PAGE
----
24
July
2015
|
00:00
Europe/Amsterdam

Japanese students to retrace influential forefathers

A group of 19 Japanese students arrived in Aberdeen today (Friday 24 July) to commemorate the arrival of the Satsuma Students from Kagoshima to the UK 150 years ago.

The Lord Provost of Aberdeen George Adam welcomed the young people who range from 13-21 years-of-age from Kagoshima to the Granite City at 2.30pm in the St Nicholas Room, at the Town House.

In 1863, Kagoshima was bombarded by the British Royal Navy in retaliation for what became known as the 'Namamugi Incident 'in which a British merchant, Charles Lennox Richardson, was killed by a Satsuma retainer while out riding near the village of Namamugi near Yokohama. A fleet of Royal Navy vessels arrived in Kagoshima and made it clear to the rulers of Satsuma that if the Japanese would like to take part on the world stage they would have to learn from technologically advanced Europe. As a result, Satsuma acted independently from the Shogunate and decided to send Satsuma students abroad.

The majority of the group of 19 Satsuma Students were students and teachers from Kaiseijo - Satsuma's brand new college of Western Studies (established in 1864) which was attended by the most brilliant young men of Satsuma's samurai elite.

The Satsuma Students set sail on the morning of 17 April 1865 on The Australian, a small steamship provided by Thomas Blake Glover, a Scottish merchant in Nagasaki, from Hashima for Hong Kong on the start of the journey to the United Kingdom. The journey was kept secret from the Japanese authorities as foreign travel was banned at that time. They arrived in Southampton on 21 June later that year and were bound for study at the University College London.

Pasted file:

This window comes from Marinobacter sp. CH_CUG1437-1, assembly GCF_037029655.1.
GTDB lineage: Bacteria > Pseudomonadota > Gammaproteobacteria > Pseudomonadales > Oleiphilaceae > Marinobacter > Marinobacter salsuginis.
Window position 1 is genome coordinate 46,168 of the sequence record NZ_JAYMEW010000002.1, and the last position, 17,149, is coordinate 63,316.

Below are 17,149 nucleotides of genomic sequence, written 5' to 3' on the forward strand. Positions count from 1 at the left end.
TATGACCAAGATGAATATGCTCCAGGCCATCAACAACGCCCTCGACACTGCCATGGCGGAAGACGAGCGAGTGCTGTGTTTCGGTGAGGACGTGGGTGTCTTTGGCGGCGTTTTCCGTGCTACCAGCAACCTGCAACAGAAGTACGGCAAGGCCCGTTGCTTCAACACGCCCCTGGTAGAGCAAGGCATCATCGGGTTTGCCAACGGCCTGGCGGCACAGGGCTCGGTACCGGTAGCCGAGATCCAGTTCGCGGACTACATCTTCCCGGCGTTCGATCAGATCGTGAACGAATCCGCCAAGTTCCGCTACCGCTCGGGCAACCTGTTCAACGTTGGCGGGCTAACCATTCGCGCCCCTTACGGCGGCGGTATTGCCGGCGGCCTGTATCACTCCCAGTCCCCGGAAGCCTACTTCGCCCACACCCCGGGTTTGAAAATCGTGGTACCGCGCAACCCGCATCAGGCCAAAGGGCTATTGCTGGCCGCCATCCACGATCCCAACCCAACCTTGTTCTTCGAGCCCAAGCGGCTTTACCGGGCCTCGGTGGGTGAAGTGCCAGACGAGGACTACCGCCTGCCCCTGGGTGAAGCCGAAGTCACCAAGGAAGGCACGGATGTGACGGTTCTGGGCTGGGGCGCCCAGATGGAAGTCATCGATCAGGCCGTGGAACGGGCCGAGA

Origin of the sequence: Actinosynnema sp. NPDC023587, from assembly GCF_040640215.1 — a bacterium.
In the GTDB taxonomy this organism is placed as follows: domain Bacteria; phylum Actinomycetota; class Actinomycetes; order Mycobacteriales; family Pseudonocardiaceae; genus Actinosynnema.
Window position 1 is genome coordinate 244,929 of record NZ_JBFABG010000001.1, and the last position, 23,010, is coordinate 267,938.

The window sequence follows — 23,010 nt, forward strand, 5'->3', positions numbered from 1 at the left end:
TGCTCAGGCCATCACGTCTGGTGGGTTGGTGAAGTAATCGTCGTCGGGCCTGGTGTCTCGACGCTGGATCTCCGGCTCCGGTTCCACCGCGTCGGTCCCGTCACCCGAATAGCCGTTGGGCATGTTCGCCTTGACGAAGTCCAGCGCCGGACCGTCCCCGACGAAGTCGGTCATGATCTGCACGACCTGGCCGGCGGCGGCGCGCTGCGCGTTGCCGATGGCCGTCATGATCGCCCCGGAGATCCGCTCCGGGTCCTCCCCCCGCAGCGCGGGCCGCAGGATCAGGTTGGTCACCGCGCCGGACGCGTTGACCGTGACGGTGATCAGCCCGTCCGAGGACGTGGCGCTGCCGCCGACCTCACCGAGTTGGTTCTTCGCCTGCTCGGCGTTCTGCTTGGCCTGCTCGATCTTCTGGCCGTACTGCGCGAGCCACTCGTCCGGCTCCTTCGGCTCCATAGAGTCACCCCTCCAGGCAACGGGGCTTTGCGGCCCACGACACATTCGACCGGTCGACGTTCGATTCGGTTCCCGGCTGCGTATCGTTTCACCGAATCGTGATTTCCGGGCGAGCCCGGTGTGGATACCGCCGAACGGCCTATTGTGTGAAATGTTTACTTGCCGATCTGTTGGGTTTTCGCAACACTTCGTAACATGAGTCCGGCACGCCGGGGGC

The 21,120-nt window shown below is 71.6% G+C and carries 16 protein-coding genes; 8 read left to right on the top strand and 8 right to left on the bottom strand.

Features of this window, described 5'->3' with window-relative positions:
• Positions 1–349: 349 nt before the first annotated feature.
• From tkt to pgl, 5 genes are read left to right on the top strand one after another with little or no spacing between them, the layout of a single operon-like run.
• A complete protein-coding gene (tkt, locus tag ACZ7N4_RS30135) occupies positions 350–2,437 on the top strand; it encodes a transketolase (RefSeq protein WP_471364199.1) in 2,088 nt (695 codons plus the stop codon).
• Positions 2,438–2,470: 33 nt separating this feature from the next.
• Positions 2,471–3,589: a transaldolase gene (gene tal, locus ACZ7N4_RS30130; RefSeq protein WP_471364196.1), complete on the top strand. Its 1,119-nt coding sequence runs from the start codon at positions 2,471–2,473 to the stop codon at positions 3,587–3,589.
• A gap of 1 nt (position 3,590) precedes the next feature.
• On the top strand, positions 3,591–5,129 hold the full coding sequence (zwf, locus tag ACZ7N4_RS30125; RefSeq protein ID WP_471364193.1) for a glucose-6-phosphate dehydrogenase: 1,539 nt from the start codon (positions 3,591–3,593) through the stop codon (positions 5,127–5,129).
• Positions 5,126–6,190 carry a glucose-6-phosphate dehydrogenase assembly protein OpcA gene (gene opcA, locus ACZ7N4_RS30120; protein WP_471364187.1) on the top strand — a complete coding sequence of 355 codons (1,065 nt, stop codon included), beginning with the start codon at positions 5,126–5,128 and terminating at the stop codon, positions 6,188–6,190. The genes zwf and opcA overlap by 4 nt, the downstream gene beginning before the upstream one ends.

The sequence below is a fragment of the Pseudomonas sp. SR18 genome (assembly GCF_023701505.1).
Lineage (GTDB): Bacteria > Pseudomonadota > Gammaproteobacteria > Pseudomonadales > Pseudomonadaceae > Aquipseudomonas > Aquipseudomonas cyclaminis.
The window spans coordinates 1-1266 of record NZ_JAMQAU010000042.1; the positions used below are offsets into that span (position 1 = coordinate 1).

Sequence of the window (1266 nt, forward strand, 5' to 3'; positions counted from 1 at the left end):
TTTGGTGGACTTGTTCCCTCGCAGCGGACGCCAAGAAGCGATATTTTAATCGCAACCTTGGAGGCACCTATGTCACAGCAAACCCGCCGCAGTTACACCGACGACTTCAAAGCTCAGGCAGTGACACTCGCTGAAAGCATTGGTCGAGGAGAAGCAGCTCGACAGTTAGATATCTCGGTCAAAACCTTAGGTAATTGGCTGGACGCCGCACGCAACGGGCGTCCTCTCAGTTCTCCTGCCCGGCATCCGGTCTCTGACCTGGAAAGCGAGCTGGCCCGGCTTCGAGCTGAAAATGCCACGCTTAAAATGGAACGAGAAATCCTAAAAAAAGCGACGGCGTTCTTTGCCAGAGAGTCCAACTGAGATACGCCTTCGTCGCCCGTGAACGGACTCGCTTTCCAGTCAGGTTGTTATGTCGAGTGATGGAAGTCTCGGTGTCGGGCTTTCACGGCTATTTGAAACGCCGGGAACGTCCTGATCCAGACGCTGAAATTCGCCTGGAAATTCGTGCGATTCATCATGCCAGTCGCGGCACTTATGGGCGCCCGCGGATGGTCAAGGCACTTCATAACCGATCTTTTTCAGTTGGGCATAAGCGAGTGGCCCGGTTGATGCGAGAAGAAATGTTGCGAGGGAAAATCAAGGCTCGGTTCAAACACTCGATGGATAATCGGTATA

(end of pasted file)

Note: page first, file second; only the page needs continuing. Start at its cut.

Nagasawa Kanae, who at 13 was the youngest student in the group, was too young to study with the others at university so he came to Aberdeen and lived with Thomas Blake Glover's family in the Bridge of Don area of the city. He studied at the Old Aberdeen Gymnasium, a private school for boys where Thomas Blake Glover and his brothers had attended in their day.

Nagasawa Kanae went on to become a pioneering settler in California developing wine production in the state and became known as the 'Grape King'.

Miss Anne Cruickshank bought the buildings and playing fields of the Old Aberdeen Gymnasium, in 1898 and presented them to the University to establish a botanic garden which is now the Cruickshank Botanic Garden.

The Satsuma Students lived in the UK, some for just a year, others for as long as ten. As a result of their studies, they became a part of the story of the creation of a new Japan and a significant part of Kagoshima's rich cultural history along with national heroes from Kagoshima. They include;

The 19 students are remembered on the Japan Monument in University College London. The inscription on the side of the monument reads:

Harubaru to kokoro tsudoite hana sakaru

'When distant minds come together, cherries blossom'

The Lord Provost said: "Thomas Blake Glover came from the North-east of Scotland and became one of the most influential and instrumental people in the development of Japan in that period in history.

"His legacy lives on and it is wonderful that these students feel such a connection to our city that they have travelled so far to be with us for this historic anniversary."

This evening the visitors from Kagoshima will enjoy a cultural exchange with Scottish and Japanese performers at a civic reception in the Town House.

Tomorrow (Saturday 25 July) the students will visit the Thomas Blake Glover exhibit at Aberdeen Maritime Museum followed by a visit to the Cruickshank Botanic Garden.

A major drive to showcase the North-east of Scotland's links with Thomas Blake Glover was launched last month (June). A booklet has been published explaining Glover's life story and how he became so instrumental in shaping Japan. A Glover Trail which highlights his extensive family connections across the North-east has been established Scotland and a permanent exhibition has opened at Aberdeen Maritime Museum showing the story of his life in Japan.

To view the booklet online click on:http://www.aberdeencity.gov.uk/web/files/LocalHistory/thomas_blake_glover_leaflet.pdf